Benjamin Balzer | University of Technology, Sydney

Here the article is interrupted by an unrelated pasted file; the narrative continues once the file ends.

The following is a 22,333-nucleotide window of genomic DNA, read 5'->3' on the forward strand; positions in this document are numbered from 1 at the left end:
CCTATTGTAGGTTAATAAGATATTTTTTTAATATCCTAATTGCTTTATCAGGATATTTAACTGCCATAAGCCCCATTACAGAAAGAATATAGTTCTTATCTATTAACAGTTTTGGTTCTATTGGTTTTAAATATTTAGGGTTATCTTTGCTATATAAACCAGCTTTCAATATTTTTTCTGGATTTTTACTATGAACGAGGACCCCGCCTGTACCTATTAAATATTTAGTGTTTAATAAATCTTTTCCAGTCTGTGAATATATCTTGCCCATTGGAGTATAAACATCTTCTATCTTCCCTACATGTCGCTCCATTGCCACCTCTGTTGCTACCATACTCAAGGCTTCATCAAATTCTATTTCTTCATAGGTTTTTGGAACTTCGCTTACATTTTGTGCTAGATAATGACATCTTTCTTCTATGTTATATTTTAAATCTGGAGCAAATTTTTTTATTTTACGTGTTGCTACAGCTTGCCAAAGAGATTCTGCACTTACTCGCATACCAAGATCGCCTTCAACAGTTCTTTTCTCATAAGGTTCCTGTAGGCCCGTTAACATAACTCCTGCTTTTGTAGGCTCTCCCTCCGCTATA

We analyse collusion in second-price and first-price auctions of an indivisible good with independent private values. One bidder acts as principal and proposes to the other bidder, the agent, a collusive side mechanism, the play of which allots the enforceable right to be the only bidder in the auction. The proposal can reveal the principal's private information, influencing the play of the mechanism, the agent's acceptance decision, and the non-cooperative play of the first-price auction. In the second-price auction, the cartel's joint profit-maximizing benchmark of efficient collusion, which arises when the bidder with the highest valuation receives the right to bid, cannot always be supported in a perfect Bayesian equilibrium. In the first-price auction, the equilibrium is unique and dominated by the least inefficient equilibrium of the second-price auction (w.r.t. welfare and joint profits). The developed solution technique applies to informed principal problems relative to arbitrary default games.

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